Kohinoor diamond controversy: Sikh group claims legitimate ownership
The Shiromani Gurdwara Parbandhak Committee (SGPC) demanded that the Kohinoor diamond should return to the Sikh community. They claimed that the...
The Shiromani Gurdwara Parbandhak Committee (SGPC) demanded that the Kohinoor diamond should return to the Sikh community. They claimed that the Sikhs are the “legitimate” owner of the precious stone.
SGPC president Avtar Singh Makkar expressed surprise over the Centre's stand in the Supreme Court on Monday that the Kohinoor was "neither stolen nor forcibly taken away but was gifted" to the British East India Company by Maharaja Ranjith Singh.
"To say that the Kohinoor was neither stolen nor forcibly taken away by the British but was given as a present by Maharaja Ranjith Singh to the East India Company is a gross misrepresentation of historical facts. This stand seems to support the deceitful ways and means of the British," Makkar said in the statement.
The SGPC said the Kohinoor was taken away through "deceitful means" by the British from a young Maharaja Ranjith Singh, who was the last Sikh ruler of Punjab.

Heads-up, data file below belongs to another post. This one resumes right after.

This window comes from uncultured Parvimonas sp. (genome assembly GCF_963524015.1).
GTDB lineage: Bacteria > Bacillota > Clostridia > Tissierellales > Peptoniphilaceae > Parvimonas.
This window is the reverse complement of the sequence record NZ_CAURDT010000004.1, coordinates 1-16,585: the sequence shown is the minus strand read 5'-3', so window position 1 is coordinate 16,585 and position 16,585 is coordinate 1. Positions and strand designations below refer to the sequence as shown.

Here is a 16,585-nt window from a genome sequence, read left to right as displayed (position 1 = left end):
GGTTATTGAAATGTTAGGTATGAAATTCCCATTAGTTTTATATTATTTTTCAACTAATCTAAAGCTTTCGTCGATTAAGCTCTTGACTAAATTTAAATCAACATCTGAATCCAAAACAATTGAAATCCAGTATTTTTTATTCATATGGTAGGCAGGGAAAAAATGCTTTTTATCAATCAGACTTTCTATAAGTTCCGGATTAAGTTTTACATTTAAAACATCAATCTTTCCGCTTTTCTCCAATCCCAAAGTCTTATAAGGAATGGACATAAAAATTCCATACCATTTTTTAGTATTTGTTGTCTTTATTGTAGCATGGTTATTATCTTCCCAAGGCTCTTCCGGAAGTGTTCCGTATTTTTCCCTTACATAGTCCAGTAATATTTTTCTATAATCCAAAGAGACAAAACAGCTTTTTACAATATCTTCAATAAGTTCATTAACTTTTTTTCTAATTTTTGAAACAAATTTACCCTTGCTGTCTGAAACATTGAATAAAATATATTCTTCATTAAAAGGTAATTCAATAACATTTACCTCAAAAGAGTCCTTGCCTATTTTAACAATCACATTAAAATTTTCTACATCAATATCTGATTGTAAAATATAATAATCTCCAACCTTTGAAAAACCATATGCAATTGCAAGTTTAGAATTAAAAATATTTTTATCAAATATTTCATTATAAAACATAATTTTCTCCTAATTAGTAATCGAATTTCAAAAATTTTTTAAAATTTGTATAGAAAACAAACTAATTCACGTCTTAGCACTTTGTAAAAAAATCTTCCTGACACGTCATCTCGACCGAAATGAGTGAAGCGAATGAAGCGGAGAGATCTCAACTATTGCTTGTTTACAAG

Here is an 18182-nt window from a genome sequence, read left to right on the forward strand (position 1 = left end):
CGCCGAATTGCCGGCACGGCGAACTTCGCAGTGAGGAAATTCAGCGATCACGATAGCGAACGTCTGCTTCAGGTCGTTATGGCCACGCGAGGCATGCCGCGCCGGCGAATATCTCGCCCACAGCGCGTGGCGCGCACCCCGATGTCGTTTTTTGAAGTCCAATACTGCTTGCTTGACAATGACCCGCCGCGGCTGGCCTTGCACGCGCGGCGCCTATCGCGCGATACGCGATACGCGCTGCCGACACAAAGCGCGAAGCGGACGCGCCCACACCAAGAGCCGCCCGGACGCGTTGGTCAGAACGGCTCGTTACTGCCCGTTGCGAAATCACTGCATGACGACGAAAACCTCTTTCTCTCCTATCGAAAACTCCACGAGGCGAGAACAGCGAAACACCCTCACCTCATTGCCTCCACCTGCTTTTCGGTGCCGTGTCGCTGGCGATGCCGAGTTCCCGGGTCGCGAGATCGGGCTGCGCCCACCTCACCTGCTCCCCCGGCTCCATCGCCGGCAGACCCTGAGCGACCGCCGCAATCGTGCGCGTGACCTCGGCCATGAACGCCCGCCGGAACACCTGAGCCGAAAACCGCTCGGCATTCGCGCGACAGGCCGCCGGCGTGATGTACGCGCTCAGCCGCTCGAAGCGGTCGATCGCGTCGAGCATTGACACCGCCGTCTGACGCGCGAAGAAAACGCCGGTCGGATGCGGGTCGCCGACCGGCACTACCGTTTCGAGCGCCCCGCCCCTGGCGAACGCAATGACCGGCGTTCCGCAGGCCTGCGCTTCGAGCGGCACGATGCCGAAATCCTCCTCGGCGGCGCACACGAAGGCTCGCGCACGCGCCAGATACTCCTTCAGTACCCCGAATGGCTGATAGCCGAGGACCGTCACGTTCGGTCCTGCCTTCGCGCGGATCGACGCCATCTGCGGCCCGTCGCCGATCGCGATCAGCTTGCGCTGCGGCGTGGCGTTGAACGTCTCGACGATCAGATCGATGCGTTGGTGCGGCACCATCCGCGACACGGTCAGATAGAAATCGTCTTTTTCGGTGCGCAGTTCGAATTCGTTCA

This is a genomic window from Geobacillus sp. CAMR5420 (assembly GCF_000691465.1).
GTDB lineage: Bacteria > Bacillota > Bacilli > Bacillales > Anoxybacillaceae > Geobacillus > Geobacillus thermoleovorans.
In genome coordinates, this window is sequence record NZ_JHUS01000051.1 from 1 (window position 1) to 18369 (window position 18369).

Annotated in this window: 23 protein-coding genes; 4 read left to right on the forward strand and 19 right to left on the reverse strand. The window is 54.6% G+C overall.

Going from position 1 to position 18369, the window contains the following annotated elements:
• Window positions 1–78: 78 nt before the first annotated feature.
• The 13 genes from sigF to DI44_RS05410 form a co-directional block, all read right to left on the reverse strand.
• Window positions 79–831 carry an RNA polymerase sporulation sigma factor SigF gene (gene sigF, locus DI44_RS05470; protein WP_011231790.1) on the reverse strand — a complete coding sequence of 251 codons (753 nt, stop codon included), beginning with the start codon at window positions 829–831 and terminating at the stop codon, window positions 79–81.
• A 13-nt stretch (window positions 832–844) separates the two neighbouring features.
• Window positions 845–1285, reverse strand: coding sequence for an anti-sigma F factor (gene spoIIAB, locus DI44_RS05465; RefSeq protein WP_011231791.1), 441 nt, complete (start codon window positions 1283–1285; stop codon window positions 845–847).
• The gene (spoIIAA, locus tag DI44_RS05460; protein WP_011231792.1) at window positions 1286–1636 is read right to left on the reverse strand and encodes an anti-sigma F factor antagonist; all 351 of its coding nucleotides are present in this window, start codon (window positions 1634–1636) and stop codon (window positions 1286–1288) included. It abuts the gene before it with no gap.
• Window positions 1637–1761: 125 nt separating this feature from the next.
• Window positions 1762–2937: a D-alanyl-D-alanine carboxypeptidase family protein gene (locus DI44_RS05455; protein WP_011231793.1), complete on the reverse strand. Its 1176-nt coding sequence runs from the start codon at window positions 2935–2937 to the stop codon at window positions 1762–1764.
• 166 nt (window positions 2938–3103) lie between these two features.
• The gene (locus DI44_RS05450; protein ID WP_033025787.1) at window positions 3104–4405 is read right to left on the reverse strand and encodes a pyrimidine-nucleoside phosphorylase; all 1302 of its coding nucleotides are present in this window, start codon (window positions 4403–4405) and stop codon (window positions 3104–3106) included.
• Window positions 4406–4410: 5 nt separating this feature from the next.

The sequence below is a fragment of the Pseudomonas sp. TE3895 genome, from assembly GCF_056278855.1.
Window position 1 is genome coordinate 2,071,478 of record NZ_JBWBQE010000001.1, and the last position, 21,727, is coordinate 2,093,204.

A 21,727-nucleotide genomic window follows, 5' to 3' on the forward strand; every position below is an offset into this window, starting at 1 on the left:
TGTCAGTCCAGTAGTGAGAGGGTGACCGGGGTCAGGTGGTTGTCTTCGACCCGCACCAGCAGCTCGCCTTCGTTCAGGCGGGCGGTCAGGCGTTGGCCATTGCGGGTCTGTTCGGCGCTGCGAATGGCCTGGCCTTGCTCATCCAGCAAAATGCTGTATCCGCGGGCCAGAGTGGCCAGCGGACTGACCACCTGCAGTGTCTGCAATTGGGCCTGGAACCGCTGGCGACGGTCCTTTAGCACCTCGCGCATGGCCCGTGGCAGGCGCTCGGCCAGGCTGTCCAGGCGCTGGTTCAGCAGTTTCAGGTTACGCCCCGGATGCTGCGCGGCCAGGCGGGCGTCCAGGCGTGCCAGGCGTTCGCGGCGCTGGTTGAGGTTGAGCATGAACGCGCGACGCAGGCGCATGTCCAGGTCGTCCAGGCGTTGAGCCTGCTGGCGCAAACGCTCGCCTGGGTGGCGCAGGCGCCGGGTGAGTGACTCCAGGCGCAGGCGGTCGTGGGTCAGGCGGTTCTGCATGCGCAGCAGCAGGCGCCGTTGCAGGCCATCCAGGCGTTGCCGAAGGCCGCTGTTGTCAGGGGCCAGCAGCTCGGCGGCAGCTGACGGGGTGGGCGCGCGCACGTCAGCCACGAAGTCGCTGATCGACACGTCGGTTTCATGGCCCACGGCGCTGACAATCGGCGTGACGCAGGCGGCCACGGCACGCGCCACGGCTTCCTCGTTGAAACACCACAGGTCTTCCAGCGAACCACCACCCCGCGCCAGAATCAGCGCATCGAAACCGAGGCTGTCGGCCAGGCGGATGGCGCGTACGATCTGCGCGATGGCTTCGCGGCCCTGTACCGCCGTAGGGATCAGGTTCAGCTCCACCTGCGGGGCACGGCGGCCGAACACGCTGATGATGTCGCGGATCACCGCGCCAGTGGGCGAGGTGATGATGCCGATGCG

Makkar demanded that the ministry of culture, which put the Centre's stand before the Supreme Court, should review its stand on the issue.
"Even if the maharaja himself parted with the diamond, we cannot ignore the ways and means the British must have employed to secure it," he said, adding that not only the Kohinoor but other priceless treasures belonging to the Sikhs - like the Peacock throne - were taken away from Lahore after the fall of Maharaja Ranjit Singh's empire.
The Centre's stand on the matter was conveyed to a bench of Chief Justice T.S. Thakur and Justice Uday Umesh Lalit in response to a PIL by an NGO, All India Human Rights and Social Justice Forum, seeking directions to the government to make efforts for getting the diamond back to India.
The court, while giving the government six more weeks, said that if it accepted the government position and dismissed the PIL, all future avenues for staking any legitimate claim over the diamond will be shut.
The apex court gave the time as Solicitor General Ranjit Kumar told it that the stand was that of the ministry of culture but the "ministry of external affairs is also a party but their response is yet to come".
The 108-carat diamond was presented to the then British monarch, Queen Victoria, in 1850 after the Anglo-Sikh wars, in which the Britain gained control over the Sikh empire in the then undivided Punjab.
The Kohinoor diamond, kept under tight security at the Tower of London, is claimed by India, Afghanistan, Pakistan and Iran.